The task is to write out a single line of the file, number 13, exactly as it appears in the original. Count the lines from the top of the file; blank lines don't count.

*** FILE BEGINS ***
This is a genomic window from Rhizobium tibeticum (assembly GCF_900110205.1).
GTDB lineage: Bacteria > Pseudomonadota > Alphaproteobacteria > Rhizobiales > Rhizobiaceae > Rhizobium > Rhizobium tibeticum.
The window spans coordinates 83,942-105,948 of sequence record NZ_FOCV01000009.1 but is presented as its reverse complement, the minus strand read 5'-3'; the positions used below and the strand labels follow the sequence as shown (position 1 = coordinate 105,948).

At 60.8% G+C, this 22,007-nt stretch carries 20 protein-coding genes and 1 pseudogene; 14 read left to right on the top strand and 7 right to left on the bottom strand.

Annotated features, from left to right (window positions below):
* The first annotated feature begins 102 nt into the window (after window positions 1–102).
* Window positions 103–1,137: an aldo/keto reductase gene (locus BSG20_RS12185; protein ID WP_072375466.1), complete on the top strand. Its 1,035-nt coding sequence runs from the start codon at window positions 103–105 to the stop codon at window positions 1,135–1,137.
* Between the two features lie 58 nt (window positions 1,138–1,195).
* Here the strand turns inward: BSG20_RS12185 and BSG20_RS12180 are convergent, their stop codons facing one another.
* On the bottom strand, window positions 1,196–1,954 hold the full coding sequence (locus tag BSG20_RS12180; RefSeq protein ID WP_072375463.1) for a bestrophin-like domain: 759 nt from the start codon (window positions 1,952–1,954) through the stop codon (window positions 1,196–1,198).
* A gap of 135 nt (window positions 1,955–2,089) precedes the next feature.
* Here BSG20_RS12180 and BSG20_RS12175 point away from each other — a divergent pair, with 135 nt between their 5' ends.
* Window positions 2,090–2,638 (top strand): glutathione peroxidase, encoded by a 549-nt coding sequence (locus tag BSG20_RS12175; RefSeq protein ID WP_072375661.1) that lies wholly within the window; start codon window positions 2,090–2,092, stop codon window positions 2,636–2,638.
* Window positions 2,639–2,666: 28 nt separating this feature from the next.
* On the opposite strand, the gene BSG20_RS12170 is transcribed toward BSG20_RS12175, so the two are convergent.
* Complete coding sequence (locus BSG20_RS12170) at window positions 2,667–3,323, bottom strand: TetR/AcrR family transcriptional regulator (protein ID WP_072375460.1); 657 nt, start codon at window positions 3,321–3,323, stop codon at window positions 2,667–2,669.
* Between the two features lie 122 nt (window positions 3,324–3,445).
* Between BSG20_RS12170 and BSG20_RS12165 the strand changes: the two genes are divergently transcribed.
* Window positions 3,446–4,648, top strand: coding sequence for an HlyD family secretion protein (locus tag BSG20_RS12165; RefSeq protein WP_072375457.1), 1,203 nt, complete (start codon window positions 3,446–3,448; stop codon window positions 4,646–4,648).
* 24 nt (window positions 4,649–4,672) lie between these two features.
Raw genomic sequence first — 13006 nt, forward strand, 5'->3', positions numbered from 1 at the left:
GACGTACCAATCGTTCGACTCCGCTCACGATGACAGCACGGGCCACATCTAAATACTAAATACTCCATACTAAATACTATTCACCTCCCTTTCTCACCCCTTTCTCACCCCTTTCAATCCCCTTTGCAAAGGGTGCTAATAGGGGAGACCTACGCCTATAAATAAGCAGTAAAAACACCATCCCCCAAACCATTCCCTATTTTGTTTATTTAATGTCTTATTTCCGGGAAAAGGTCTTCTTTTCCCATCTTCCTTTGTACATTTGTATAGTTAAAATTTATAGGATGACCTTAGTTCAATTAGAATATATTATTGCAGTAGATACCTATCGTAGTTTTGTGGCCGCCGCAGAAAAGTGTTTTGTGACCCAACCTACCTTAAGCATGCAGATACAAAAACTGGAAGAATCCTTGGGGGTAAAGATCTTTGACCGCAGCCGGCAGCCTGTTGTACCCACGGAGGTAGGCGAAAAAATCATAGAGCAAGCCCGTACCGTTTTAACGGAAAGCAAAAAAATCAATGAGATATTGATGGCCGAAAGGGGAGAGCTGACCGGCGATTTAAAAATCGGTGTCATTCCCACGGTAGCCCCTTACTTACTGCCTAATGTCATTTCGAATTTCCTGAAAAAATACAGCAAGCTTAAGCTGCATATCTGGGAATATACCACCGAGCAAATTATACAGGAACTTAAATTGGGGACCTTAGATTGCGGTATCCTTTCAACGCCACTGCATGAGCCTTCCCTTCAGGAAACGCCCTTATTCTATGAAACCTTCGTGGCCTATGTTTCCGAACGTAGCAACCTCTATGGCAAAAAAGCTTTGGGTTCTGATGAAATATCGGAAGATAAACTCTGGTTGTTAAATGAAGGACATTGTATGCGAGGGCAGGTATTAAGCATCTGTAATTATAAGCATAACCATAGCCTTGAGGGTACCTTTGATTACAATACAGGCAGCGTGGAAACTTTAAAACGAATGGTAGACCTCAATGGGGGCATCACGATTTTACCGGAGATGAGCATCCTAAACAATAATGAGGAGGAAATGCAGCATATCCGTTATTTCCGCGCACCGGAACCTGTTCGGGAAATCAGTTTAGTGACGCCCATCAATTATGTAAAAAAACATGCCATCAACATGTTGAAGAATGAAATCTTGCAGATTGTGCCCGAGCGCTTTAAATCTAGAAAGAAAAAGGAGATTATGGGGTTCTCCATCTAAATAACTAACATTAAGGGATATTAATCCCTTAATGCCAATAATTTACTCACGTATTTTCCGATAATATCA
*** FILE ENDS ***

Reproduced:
* Window positions 2,090–2,638 (top strand): glutathione peroxidase, encoded by a 549-nt coding sequence (locus tag BSG20_RS12175; RefSeq protein ID WP_072375661.1) that lies wholly within the window; start codon window positions 2,090–2,092, stop codon window positions 2,636–2,638.